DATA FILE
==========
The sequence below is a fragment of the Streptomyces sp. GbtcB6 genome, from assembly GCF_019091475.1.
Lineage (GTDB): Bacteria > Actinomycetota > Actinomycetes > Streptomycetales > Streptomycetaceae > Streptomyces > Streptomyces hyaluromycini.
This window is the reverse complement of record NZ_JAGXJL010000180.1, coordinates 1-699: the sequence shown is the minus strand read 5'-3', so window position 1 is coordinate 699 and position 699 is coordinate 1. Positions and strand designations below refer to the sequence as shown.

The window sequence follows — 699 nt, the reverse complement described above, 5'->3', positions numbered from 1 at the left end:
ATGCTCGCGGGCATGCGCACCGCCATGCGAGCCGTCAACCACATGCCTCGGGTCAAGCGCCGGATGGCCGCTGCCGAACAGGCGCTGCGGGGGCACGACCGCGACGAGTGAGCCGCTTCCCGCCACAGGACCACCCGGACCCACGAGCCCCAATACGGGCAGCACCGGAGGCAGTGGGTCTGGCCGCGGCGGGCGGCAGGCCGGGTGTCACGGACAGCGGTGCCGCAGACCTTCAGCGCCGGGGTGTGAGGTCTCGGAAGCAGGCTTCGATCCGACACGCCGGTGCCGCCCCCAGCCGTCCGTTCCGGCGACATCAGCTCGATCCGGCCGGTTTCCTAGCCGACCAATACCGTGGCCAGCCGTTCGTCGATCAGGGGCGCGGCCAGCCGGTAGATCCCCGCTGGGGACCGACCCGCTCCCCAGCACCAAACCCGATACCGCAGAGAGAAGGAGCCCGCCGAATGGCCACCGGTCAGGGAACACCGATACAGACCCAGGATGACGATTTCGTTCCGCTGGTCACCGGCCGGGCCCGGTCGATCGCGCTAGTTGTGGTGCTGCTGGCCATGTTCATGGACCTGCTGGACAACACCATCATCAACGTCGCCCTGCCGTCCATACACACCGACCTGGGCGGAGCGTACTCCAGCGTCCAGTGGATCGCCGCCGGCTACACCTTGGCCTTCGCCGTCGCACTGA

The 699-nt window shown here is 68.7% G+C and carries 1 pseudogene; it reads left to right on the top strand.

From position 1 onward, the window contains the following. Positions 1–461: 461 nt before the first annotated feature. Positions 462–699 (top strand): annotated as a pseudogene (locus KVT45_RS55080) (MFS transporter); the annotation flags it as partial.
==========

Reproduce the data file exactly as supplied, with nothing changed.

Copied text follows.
The sequence below is a fragment of the Streptomyces sp. GbtcB6 genome, from assembly GCF_019091475.1.
Lineage (GTDB): Bacteria > Actinomycetota > Actinomycetes > Streptomycetales > Streptomycetaceae > Streptomyces > Streptomyces hyaluromycini.
This window is the reverse complement of record NZ_JAGXJL010000180.1, coordinates 1-699: the sequence shown is the minus strand read 5'-3', so window position 1 is coordinate 699 and position 699 is coordinate 1. Positions and strand designations below refer to the sequence as shown.

The window sequence follows — 699 nt, the reverse complement described above, 5'->3', positions numbered from 1 at the left end:
ATGCTCGCGGGCATGCGCACCGCCATGCGAGCCGTCAACCACATGCCTCGGGTCAAGCGCCGGATGGCCGCTGCCGAACAGGCGCTGCGGGGGCACGACCGCGACGAGTGAGCCGCTTCCCGCCACAGGACCACCCGGACCCACGAGCCCCAATACGGGCAGCACCGGAGGCAGTGGGTCTGGCCGCGGCGGGCGGCAGGCCGGGTGTCACGGACAGCGGTGCCGCAGACCTTCAGCGCCGGGGTGTGAGGTCTCGGAAGCAGGCTTCGATCCGACACGCCGGTGCCGCCCCCAGCCGTCCGTTCCGGCGACATCAGCTCGATCCGGCCGGTTTCCTAGCCGACCAATACCGTGGCCAGCCGTTCGTCGATCAGGGGCGCGGCCAGCCGGTAGATCCCCGCTGGGGACCGACCCGCTCCCCAGCACCAAACCCGATACCGCAGAGAGAAGGAGCCCGCCGAATGGCCACCGGTCAGGGAACACCGATACAGACCCAGGATGACGATTTCGTTCCGCTGGTCACCGGCCGGGCCCGGTCGATCGCGCTAGTTGTGGTGCTGCTGGCCATGTTCATGGACCTGCTGGACAACACCATCATCAACGTCGCCCTGCCGTCCATACACACCGACCTGGGCGGAGCGTACTCCAGCGTCCAGTGGATCGCCGCCGGCTACACCTTGGCCTTCGCCGTCGCACTGA

The 699-nt window shown here is 68.7% G+C and carries 1 pseudogene; it reads left to right on the top strand.

From position 1 onward, the window contains the following. Positions 1–461: 461 nt before the first annotated feature. Positions 462–699 (top strand): annotated as a pseudogene (locus KVT45_RS55080) (MFS transporter); the annotation flags it as partial.